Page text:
Tuesday, June 26, 2018

Overlooked Movies: Murder is My Business (1946)

After seven Michael Shayne movies starring Lloyd Nolan were made by Twentieth Century Fox during the first half of the Forties, in the second half of that decade the series moved over to the much lower budger Producers Releasing Corporation and Hugh Beaumont replaced Nolan as the big redheaded private detective from Miami. I saw one of the movies with Beaumont many years ago and remembered liking it, but recently Steve Mertz recommended them to me and I wound up buying all of them on DVD. Now I’ve watched the first one, MURDER IS MY BUSINESS (1946) and liked it quite a bit.

The screenwriter, Fred Myton, makes some interesting choices in the script. Shayne’s secretary is Phyllis Hamilton, combining his girlfriend/wife in the early books, Phyllis Brighton, with his secretary/love interest in the later books, Lucy Hamilton. Police detective/nemesis Peter Painter becomes Pete Rafferty. There’s no sign of Shayne’s friend Chief Will Gentry, but reporter Tim Rourke is still there and doesn’t have his name changed. Although there’s a Shayne novel entitled MURDER IS MY BUSINESS, the plot of this one doesn’t have anything to do with it, as far as I can tell. However, the story, which involves the murder of a wealthy woman whose stepchildren are angling for her money, seems familiar to me, so I think maybe it was based on yet another Shayne novel, although I can’t say which one.

PRC was notorious for its low production values, but this movie actually looks pretty good most of the time. Director Sam Newfield knew how to keep a movie perking along, if nothing else. The real revelation, though, is just how good Hugh Beaumont is as Mike Shayne. We all know him as Ward Cleaver on LEAVE IT TO BEAVER, of course, but before that he made quite a few low-budget hardboiled movies and could handle both the rough stuff and the wisecracks. The tone in this movie is a little lighter than the Shayne novels but not as light as the Lloyd Nolan films, and with his physique, his slightly craggy features, and a fedora thumbed back on his head, Beaumont really looks like the portrait of Shayne on all those Dell paperback editions of the novels. (Thanks again to Steve for pointing this out and piquing my interest.) Based on this movie, at least, he comes closer to capturing the character of the books than either Lloyd Nolan or Richard Denning (the star of the one-season NBC TV show in the Sixties) ever did.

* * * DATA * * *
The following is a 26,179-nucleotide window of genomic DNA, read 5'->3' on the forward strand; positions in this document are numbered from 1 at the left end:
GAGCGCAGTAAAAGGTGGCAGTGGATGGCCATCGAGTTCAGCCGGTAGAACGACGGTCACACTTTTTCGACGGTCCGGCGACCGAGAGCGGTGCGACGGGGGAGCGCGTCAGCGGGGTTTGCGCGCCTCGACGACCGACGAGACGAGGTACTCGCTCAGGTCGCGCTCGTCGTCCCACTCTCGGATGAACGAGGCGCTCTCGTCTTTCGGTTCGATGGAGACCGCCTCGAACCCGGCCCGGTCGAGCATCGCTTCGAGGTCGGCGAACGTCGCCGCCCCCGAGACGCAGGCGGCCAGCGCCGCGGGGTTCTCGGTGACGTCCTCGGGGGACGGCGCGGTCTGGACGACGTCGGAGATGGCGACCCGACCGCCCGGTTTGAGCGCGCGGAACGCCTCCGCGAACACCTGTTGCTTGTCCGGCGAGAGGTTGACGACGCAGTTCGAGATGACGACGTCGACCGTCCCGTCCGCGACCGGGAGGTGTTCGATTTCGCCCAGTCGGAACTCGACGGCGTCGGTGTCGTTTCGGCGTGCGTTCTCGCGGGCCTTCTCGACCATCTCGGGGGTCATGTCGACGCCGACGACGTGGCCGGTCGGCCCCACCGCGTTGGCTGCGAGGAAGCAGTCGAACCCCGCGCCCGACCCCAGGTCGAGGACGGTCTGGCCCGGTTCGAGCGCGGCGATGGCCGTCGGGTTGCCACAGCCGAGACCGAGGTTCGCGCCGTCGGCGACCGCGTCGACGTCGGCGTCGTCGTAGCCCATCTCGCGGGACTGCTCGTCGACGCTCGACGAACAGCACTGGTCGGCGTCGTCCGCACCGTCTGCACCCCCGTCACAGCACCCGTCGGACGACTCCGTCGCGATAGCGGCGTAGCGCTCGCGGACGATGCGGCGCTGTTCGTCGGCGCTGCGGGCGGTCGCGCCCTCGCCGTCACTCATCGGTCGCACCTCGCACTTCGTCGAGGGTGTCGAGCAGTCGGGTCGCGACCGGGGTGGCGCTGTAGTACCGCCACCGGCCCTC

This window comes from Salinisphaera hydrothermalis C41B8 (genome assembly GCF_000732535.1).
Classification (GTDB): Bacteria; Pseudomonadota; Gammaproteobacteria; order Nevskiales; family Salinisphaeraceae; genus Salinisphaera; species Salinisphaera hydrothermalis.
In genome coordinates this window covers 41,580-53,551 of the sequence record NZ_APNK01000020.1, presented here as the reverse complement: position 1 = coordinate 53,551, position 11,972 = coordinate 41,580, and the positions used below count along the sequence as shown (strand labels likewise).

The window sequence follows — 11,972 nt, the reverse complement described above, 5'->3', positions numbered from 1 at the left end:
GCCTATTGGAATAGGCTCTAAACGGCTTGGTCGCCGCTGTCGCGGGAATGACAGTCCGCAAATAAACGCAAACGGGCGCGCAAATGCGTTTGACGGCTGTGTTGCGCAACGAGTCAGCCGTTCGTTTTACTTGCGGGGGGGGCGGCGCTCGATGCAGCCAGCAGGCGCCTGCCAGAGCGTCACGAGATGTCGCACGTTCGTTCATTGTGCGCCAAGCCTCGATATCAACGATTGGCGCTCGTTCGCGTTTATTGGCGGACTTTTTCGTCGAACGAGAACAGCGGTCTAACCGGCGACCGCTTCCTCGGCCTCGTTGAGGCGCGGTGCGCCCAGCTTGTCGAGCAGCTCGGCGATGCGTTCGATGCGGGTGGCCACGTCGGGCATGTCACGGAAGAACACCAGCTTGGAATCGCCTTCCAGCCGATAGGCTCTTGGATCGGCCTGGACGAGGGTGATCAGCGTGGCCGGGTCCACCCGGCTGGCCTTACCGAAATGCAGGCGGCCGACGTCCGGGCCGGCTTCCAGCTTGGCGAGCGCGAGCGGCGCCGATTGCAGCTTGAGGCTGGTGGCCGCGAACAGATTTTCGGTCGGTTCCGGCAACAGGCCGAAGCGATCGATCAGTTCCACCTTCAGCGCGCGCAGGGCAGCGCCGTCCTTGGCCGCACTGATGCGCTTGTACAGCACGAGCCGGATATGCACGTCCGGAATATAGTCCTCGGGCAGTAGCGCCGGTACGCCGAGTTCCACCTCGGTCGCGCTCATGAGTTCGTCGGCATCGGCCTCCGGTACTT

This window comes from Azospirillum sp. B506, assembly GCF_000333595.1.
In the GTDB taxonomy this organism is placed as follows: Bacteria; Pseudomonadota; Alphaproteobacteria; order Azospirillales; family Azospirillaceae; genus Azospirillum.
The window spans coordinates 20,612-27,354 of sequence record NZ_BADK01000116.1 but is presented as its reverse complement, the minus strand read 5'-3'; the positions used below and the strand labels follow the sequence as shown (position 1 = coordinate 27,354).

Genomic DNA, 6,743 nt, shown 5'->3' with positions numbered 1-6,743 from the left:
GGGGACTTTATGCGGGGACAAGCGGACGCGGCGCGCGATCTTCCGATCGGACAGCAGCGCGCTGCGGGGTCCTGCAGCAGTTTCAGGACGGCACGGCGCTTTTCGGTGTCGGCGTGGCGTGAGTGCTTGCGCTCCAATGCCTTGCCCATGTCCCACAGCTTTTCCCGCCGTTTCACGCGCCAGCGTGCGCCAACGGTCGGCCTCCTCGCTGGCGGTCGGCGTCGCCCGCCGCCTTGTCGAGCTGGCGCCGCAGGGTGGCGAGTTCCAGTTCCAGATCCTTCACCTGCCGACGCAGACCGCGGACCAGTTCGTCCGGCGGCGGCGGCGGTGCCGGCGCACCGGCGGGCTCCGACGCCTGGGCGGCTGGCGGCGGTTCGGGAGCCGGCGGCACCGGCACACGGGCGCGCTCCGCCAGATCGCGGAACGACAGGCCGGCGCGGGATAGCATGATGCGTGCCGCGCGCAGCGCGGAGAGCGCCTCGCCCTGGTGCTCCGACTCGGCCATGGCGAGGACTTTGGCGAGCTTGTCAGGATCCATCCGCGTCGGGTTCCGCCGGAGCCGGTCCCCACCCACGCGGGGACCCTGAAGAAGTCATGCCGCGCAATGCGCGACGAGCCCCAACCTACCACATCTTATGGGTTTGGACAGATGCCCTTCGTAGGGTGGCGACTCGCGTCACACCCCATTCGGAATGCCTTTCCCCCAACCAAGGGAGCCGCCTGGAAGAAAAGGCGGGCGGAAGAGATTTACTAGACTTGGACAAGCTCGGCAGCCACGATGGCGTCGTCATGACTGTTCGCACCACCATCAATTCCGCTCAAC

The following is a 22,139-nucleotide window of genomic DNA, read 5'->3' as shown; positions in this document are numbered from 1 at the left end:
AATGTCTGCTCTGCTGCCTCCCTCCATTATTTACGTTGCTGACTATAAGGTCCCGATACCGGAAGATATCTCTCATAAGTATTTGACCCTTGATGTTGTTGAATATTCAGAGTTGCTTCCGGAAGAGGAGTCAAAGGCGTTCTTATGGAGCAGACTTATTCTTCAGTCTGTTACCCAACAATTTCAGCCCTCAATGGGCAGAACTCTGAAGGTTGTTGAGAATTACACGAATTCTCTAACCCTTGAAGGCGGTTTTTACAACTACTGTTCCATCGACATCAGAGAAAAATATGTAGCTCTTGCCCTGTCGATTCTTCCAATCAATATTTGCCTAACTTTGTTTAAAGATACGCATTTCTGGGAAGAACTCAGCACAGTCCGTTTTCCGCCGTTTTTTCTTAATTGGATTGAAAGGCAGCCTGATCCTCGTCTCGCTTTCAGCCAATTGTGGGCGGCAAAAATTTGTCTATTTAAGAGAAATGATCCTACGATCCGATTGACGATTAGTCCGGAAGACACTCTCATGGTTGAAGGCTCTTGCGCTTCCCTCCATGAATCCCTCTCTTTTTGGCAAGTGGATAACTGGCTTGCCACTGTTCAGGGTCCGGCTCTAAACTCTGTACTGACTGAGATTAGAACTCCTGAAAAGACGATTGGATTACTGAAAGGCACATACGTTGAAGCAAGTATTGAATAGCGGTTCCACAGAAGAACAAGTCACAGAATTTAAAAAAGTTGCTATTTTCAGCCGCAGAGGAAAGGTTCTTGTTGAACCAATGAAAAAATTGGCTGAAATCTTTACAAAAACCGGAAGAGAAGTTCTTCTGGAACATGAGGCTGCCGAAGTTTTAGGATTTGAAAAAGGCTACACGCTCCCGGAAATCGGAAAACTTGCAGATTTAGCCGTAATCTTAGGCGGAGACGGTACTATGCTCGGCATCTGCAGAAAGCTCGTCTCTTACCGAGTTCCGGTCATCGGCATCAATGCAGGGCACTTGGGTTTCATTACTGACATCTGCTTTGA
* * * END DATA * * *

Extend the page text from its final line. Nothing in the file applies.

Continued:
MURDER IS MY BUSINESS isn’t a great film, by any means, but I enjoyed it and look forward to watching the other movies in the series. I’ll be reporting on them here when I do.


Rick said...

I'd love to see these movies. May I ask where you found them? I've looked but have seen nothing. Thank you for the review. I do have the Lloyd Nolan collection but these later ones you speak of I have never seen.

Brian Drake said...

I snagged a VHS set of the Nolan movies off eBay years and years and years ago, and always wanted to find the Beaumont movies, too, but they weren't available at the time. Nice to hear they are on DVD! I should see if the Nolans are too.

Mike Doran said...

Possibly irrelevant, but what the hey:

I read somewhere that in his real life, Hugh Beaumont was an early sufferer from Tourette's Syndrome, which causes its victims to experience sudden bouts of extreme profanity.
(My source for this is a memoir by Jerry Mathers. Honest.)
Not knowing how far back this affliction might have gone (and yes, I'm aware that Beaumont was an ordained minister), I'd guess that this might have gone by with little notice on crime 'B's - but I still wonder what the set of Leave It To Beaver must have sounded like …

James Reasoner said...

The Hugh Beaumont Shaynes are part of this collection, even though they're not mentioned anywhere in the product description.


The DVD transfer isn't great, but they're watchable. All the Lloyd Nolan Shaynes are in there, too.

I didn't know that about the Tourette's Syndrome! Hard to imagine, but I don't doubt Jerry Mathers.